Udaipur also called "Jheelon Ki Nagari (The City of Lake)" & "Venice Of The East", is located around azure water lakes and is hemmed in by lush green hills of Aravallis. The famous Lake Palace, located in the middle of Lake Pichola is one of the most beautiful sights of Udaipur. It is also home to Jaisamand Lake, claimed to be the second largest man-made sweet water lake in Asia. The beautiful City Palace and Sajjangarh (Monsoon Palace) add to the architectural beauty and grandeur of the city. The city is also known for its profusion of zinc and marble. Solar observatory in Lake Fateh Sagar is the only observatory in India located on an island and has been made on the pattern of Big Bear Lake in Southern California. The ten-day Shilpgram Festival which starts from 21 Dec to 30 Dec pulls in a large number of people interested in arts and crafts. Udaipur was founded in 1553 by Maharana Udai Singh II as the new capital of Mewar Kingdom. It is located in the fertile, circular Girwa Valley to the southwest of Nagda, which was the first capital of Mewar.
The City Palace towers over Lake Pichola. The balconies, cupolas, and towers of the palace give a wonderful view of the lake and the surrounding city. This complex actually consists of four major and several minor palaces that collectively form the magnificent City Palace. The main part of the palace is now preserved as a museum displaying artifacts.
Now a hotel but was originally called Jagniwas and served as a summer palace. Built between 1743 and 1746 on the island near Jagmandir in Lake Pichola, the palace, which faces east, is a wondrous sight to behold. The walls made of black and white marbles are adorned with semi-precious stones and ornamented niches. Gardens, fountains, pillared terraces, and columns line its courtyards.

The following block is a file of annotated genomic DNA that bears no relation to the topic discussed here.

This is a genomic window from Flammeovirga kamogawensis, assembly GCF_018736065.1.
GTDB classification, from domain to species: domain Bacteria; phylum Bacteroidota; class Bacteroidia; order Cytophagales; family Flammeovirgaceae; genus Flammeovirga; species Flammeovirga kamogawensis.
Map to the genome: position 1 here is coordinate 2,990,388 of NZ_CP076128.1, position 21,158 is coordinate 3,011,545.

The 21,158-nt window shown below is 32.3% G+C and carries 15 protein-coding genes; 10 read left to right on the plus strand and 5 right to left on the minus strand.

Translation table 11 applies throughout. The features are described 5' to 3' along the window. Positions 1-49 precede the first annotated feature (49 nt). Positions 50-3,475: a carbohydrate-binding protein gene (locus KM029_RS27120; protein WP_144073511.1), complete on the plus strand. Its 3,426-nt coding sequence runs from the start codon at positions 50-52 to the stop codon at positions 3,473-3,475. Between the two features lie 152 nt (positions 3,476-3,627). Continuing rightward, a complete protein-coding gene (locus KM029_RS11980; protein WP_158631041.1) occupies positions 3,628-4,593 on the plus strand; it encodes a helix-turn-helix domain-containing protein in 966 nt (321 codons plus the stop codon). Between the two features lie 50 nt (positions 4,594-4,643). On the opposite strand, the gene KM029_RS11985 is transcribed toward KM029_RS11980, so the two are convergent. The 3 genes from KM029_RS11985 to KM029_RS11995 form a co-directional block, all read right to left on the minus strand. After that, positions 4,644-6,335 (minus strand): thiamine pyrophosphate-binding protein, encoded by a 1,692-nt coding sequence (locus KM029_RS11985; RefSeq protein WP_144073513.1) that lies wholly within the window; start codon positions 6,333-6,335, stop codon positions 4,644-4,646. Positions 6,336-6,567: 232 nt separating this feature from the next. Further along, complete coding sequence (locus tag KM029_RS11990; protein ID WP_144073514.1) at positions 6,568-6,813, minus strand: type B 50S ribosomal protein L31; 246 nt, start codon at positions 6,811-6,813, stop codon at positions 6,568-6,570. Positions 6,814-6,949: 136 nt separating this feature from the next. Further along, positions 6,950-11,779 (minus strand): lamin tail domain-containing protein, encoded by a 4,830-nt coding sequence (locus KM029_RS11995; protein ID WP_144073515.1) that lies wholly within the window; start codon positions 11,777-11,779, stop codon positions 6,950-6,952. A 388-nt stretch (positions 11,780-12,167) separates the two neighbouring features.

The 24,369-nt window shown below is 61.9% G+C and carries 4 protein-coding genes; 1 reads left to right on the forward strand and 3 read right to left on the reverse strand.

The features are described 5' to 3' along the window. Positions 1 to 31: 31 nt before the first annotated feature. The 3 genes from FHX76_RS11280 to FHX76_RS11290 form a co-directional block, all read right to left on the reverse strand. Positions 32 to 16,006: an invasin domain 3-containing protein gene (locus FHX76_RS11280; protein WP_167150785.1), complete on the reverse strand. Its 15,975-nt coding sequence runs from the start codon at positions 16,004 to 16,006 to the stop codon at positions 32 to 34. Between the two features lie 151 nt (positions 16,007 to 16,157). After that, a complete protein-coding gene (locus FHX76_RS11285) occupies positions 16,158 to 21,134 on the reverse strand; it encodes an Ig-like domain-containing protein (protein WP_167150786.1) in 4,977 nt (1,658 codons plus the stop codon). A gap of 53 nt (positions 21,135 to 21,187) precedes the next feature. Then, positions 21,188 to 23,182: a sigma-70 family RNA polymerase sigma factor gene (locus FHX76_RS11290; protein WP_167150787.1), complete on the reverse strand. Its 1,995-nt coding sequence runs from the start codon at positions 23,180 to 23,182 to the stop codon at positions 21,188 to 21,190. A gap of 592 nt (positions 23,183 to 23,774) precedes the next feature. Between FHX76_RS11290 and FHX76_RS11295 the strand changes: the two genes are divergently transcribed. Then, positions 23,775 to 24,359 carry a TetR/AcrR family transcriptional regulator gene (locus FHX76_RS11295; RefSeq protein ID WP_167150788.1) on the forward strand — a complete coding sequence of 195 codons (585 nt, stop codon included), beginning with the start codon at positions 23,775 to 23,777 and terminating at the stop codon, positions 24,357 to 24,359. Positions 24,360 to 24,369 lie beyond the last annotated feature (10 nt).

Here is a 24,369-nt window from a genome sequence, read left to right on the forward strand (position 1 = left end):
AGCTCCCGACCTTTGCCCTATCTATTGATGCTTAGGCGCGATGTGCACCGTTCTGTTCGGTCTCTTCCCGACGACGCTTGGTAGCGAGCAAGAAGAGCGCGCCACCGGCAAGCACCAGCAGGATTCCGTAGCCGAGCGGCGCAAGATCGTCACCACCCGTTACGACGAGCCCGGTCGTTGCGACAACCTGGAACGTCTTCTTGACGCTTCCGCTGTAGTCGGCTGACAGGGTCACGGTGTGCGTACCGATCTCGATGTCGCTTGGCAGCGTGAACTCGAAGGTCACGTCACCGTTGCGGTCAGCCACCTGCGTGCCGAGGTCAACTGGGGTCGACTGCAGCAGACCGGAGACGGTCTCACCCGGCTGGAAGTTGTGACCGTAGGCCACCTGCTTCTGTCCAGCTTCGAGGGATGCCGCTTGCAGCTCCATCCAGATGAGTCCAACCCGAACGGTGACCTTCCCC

Pichola was the name of a village that lent its name to the lake. The islands of Jagniwas and Jagmandir are housed in this lake. Along the eastern banks of the lake lies the City Palace. A boat ride in the lake around sunset offers a breathtaking view of the Lake and City Palace. Jagmandir is a palace built on an island on the Lake Pichola. Also called the ‘Lake Garden Palace’, the construction for this began in 1620 and was completed around 1652. The royal family used the palace as its summer resort and for hosting parties. Interestingly, Prince Khurram - later Emperor Shah Jahan - was given shelter here when he rebelled against his father Emperor Jahangir. The Palace had such an impact on Emperor Shah Jahan that it went on to become the inspiration for one of the most magnificent Wonders of the World, The Taj Mahal.
Dudh Talai Lake
The road that takes visitors to Pichola Lake has another popular destination – the Doodh Talai Lake. The lake is nestled between several small hillocks which themselves are tourist attractions. The Deen Dayal Upadhyay Park and the Manikya Lal Verma Garden are part of the Doodh Talai Lake Garden.
Jaisamand Lake is known for being the second largest man-made sweet water lake in Asia. It is popular among the locals as a weekend picnic destination. Locals say that the lake was constructed to halt the waters of Ruparel River. This lake boasts of a large island, which is home to various species of birds, at its centre.
Haldighati is a famed mountain pass in the hills of the Aravalli Range. The pass, about 40 kilometres from Udaipur, connects the districts of Rajsamand and Pali. The pass gets its name from the yellow-coloured soil of the region (turmeric is called haldi in Hindi).
Bagore Ki Haveli
Bagore ki Haveli is located by Lake Pichola, at Gangaur Ghat. Amar Chand Badwa, the Prime Minister of Mewar, built it in the 18th century. The massive palace has over a hundred rooms that display costumes and modern art. The glass and mirrors in the interiors are structured in classical haveli style.
Saheliyon Ki Bari
Built by Maharana Sangram Singh II as a garden for women, Saheliyon-ki-Bari or the Garden of the Maidens is a popular tourist destination. Along with a small museum, it has several attractions such as marble elephants, fountains, kiosks and a lotus pool.
Situated just outside Udaipur, this 19th-century palace is built on top of Bansdara hills. Used as a monsoon palace and hunting lodge, its builder, Maharana Sajjan Singh, originally planned to make it an astronomical center. The plan was cancelled with Maharana Sajjan Singh's premature death. It is still an awe-inspiring sight on the Udaipur skyline and offers spectacular views of the city and the areas around.